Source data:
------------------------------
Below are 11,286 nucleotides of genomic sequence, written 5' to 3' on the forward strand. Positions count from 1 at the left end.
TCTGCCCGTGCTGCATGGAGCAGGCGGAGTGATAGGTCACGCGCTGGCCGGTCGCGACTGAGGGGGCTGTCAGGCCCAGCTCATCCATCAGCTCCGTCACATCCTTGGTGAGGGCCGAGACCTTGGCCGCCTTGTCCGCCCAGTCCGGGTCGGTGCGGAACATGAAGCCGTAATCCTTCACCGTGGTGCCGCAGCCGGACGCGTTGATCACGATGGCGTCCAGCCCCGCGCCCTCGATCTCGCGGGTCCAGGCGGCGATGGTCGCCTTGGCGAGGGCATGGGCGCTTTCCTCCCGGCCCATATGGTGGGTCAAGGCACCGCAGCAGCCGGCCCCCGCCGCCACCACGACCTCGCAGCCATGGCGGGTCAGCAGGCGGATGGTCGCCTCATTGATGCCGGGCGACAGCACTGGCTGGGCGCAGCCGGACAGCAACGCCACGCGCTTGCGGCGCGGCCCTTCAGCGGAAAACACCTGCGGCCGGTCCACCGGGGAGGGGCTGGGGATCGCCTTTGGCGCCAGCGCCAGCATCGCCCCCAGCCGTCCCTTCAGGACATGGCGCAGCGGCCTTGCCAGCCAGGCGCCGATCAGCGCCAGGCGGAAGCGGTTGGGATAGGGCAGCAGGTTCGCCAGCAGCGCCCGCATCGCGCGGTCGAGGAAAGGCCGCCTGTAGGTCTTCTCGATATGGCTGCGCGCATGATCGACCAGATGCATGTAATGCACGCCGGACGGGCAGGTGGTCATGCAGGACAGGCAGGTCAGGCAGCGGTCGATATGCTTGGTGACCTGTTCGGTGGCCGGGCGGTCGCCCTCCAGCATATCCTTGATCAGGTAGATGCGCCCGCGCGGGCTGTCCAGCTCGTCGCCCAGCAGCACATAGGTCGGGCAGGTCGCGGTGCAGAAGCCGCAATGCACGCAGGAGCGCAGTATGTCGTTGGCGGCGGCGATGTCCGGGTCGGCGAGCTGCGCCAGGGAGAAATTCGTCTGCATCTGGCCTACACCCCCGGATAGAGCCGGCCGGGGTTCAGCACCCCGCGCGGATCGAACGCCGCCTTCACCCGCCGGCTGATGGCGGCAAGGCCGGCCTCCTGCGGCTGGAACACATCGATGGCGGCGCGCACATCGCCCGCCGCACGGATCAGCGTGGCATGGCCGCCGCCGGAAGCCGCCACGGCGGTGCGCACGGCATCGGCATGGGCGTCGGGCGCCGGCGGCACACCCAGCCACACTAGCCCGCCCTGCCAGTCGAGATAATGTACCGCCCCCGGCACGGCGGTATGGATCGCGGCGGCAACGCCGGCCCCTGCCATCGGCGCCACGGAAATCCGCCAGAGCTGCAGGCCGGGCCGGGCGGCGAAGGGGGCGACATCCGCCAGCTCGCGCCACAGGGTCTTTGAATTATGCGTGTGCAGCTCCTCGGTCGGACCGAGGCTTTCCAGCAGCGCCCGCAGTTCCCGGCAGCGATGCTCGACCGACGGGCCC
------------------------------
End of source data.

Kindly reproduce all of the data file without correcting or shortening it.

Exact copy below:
Below are 11,286 nucleotides of genomic sequence, written 5' to 3' on the forward strand. Positions count from 1 at the left end.
TCTGCCCGTGCTGCATGGAGCAGGCGGAGTGATAGGTCACGCGCTGGCCGGTCGCGACTGAGGGGGCTGTCAGGCCCAGCTCATCCATCAGCTCCGTCACATCCTTGGTGAGGGCCGAGACCTTGGCCGCCTTGTCCGCCCAGTCCGGGTCGGTGCGGAACATGAAGCCGTAATCCTTCACCGTGGTGCCGCAGCCGGACGCGTTGATCACGATGGCGTCCAGCCCCGCGCCCTCGATCTCGCGGGTCCAGGCGGCGATGGTCGCCTTGGCGAGGGCATGGGCGCTTTCCTCCCGGCCCATATGGTGGGTCAAGGCACCGCAGCAGCCGGCCCCCGCCGCCACCACGACCTCGCAGCCATGGCGGGTCAGCAGGCGGATGGTCGCCTCATTGATGCCGGGCGACAGCACTGGCTGGGCGCAGCCGGACAGCAACGCCACGCGCTTGCGGCGCGGCCCTTCAGCGGAAAACACCTGCGGCCGGTCCACCGGGGAGGGGCTGGGGATCGCCTTTGGCGCCAGCGCCAGCATCGCCCCCAGCCGTCCCTTCAGGACATGGCGCAGCGGCCTTGCCAGCCAGGCGCCGATCAGCGCCAGGCGGAAGCGGTTGGGATAGGGCAGCAGGTTCGCCAGCAGCGCCCGCATCGCGCGGTCGAGGAAAGGCCGCCTGTAGGTCTTCTCGATATGGCTGCGCGCATGATCGACCAGATGCATGTAATGCACGCCGGACGGGCAGGTGGTCATGCAGGACAGGCAGGTCAGGCAGCGGTCGATATGCTTGGTGACCTGTTCGGTGGCCGGGCGGTCGCCCTCCAGCATATCCTTGATCAGGTAGATGCGCCCGCGCGGGCTGTCCAGCTCGTCGCCCAGCAGCACATAGGTCGGGCAGGTCGCGGTGCAGAAGCCGCAATGCACGCAGGAGCGCAGTATGTCGTTGGCGGCGGCGATGTCCGGGTCGGCGAGCTGCGCCAGGGAGAAATTCGTCTGCATCTGGCCTACACCCCCGGATAGAGCCGGCCGGGGTTCAGCACCCCGCGCGGATCGAACGCCGCCTTCACCCGCCGGCTGATGGCGGCAAGGCCGGCCTCCTGCGGCTGGAACACATCGATGGCGGCGCGCACATCGCCCGCCGCACGGATCAGCGTGGCATGGCCGCCGCCGGAAGCCGCCACGGCGGTGCGCACGGCATCGGCATGGGCGTCGGGCGCCGGCGGCACACCCAGCCACACTAGCCCGCCCTGCCAGTCGAGATAATGTACCGCCCCCGGCACGGCGGTATGGATCGCGGCGGCAACGCCGGCCCCTGCCATCGGCGCCACGGAAATCCGCCAGAGCTGCAGGCCGGGCCGGGCGGCGAAGGGGGCGACATCCGCCAGCTCGCGCCACAGGGTCTTTGAATTATGCGTGTGCAGCTCCTCGGTCGGACCGAGGCTTTCCAGCAGCGCCCGCAGTTCCCGGCAGCGATGCTCGACCGACGGGCCC